Please note: The intended purpose of these designs is to be used as a training tool. They do not replace any medical-grade video laryngoscope systems. They are not in any way approved medical device designs, nor have they been reviewed by the FDA or any other organization. Be aware that many plastics vary in strength, heat resistance, and chemical resistance. The strength and durability of the blade will vary depending on what you print it with. Harmful and life-threatening complications may occur if pieces break in the airway.
Recently, I published a Turkish article about my predictions on how emergency medicine will be in 2040 in the well-known Turkish FOAMed blog Acilci.net. In this article, we had the opportunity to brainstorm through a futuristic story about a typical Emergency Department in 2040. We have also conducted an online survey to collect the future projections of more than 40 scientists working on medicine, genetics and engineering fields; and included these predictions in the said article.
As this article was praised, I want to write about 5 ways technology will change Emergency Medicine in the coming years.
Virtual reality is an immersive, three-dimensional, computer-generated environment. While it may seem like technology for gaming and entertainment, it is exceptionally suitable to be used in medicine. One of the most prominent applications of it is in teaching Anatomy, allowing manipulations and dissections on the human body, more precisely than classical cadaveric dissections. Any medical student can access these materials from anywhere in the world. It is also cost-effective and requires less expertise, making it a dream come true for medical faculties(1). Surgical teams started to use 3D printing to build amazingly lifelike reproductions of real patients, and VR will only make it easier and better.
Sağlıkta Yapay Zeka Kongresi 2020'de "Sağlıkta Mobil AI ve AR Teknolojileri" sunumumu gerçekleştirdim. Geliştirdiğimiz AI destekli uygulamaları anlatarak, AR tabanlı uygulamalarımızdan birkaçını canlı olarak dinleyicilere sundum. pic.twitter.com/V1feFPZFTp— Dr.Yusuf Yeşil 🚀 (@dryusufyesil) 17 January 2020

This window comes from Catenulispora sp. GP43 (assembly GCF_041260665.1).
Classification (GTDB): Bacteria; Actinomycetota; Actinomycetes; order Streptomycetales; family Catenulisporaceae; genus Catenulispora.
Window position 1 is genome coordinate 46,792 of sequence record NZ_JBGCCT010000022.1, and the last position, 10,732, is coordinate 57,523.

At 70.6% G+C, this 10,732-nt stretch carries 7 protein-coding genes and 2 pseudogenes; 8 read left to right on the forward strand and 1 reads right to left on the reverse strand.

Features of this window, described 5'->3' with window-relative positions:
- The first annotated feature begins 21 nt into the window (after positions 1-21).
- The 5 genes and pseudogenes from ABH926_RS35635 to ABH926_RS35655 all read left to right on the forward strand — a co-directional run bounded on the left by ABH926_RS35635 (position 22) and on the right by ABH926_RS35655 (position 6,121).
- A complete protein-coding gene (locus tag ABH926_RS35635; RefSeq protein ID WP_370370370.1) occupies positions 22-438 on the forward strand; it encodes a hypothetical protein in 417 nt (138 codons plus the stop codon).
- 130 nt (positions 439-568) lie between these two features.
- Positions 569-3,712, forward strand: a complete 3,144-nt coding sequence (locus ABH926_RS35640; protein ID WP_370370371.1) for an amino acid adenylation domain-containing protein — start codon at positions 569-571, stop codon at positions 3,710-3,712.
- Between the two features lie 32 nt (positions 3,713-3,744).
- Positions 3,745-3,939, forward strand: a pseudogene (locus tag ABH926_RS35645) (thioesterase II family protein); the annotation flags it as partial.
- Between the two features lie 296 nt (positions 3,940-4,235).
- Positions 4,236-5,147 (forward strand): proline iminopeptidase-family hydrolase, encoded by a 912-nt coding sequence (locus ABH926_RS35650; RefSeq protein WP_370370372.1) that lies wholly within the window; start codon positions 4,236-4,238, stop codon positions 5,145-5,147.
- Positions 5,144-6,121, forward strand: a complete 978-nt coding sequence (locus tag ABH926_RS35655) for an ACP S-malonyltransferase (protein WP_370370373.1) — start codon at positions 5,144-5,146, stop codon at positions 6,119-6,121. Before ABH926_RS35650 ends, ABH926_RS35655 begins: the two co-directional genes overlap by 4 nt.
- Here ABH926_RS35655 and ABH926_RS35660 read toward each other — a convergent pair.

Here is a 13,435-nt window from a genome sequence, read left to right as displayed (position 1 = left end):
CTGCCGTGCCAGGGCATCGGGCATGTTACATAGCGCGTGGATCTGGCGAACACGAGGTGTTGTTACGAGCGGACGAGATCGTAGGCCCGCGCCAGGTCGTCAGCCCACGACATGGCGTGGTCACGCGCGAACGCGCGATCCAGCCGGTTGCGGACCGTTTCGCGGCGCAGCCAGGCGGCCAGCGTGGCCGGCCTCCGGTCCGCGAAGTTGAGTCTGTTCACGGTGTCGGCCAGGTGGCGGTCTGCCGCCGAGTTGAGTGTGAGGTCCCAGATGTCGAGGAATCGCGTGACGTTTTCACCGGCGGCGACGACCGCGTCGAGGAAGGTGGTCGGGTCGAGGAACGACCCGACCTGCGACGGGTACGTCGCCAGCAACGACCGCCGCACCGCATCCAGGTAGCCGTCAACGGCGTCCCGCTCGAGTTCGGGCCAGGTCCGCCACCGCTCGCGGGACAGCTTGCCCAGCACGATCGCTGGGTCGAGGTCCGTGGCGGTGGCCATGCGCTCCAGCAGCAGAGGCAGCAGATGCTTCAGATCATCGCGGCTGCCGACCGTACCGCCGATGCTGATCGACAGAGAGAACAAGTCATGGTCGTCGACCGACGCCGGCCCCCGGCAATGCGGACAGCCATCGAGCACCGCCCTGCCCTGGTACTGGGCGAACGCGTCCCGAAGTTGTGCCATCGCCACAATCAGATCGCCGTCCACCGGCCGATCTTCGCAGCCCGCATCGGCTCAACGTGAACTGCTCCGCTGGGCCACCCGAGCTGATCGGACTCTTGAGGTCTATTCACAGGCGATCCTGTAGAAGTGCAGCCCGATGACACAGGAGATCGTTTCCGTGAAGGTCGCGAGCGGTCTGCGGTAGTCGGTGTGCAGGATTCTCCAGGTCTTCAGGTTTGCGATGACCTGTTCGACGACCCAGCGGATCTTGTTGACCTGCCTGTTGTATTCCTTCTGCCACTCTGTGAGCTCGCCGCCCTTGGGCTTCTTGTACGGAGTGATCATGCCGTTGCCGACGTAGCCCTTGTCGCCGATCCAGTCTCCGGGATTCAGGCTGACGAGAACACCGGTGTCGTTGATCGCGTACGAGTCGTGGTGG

Artificial Intelligence (AI) is a popular term these days. It means “a system’s ability to correctly interpret external data, to learn from such data, and to use those learnings to achieve specific goals and tasks through flexible adaptation.”(2) Scientists all over the world are working determinedly to gain maximum benefit from this technology. AI outperforms a conventional algorithm for emergency department electrocardiogram interpretation. Apparently, it can even diagnose heart arrhythmias with cardiologist-level accuracy. An AI-enabled ECG can detect if a patient has atrial fibrillation even if the patient has a normal sinus rhythm during the test(3). Can we determine the ejection fraction using ECG? For sure. Is it possible to determine age and gender? Of course. If you are tired about ECG, let’s try another one: Can atrial fibrillation be detected just by looking at a patient’s face? Well it turns out deep-learning and a smartphone camera are all you need to do so. AI is capable of surpassing human experts in breast cancer prediction, and it can read X-Rays better than humans. It can diagnose pneumonia better than radiologists. An Israeli company announced that its algorithms were successful in helping to detect the presence of coronary artery disease. Another initiative, Sonde Health Inc., develops a voice-based technology platform for monitoring and diagnosing mental and physical medical conditions. AI will also help to solve doctor shortages: According to MIT Technology Review, Chinese doctors and tech companies are developing tools to automate routine medical tasks and alleviate China’s doctor shortage.
And these are just the baby steps of AI!
When we say «Health wearables,» the first thing that comes into mind might be a smartwatch capable of health features, but it covers an area much broader than that (Can we count pocket-sized ultrasound devices as Health Wearables? Probably.) A tech company Kymira works on a heart monitoring t-shirt that uses a single-lead ECG and movement reducing hardware to offer an accurate reading of heart rate during exercise. Just like Apple Watch, AliveCor’s Kardia measures ECGs and can detect atrial fibrillation with high sensitivity. With the slogan of «Personal ECG for the whole family», Wiwe can detect arrhythmias, help making risk assessment for stroke and sudden cardiac arrest, and also determine blood oxygen levels. The Clinicloud, the EKO Core, the eKuore Pro measure heart and lung sounds as digital stethoscopes. Omron Blood Pressure Smartwatch and the MOCAcare pocket sensor, can monitor blood pressure.
Traditionally EEGs are tests that require hospital settings, but a new device lets you record EEGs in your home. With a noninvasive neural interface that sits on the back of the head, it is possible to control compatible software. Do you want to send a text message with a thought? Say no more!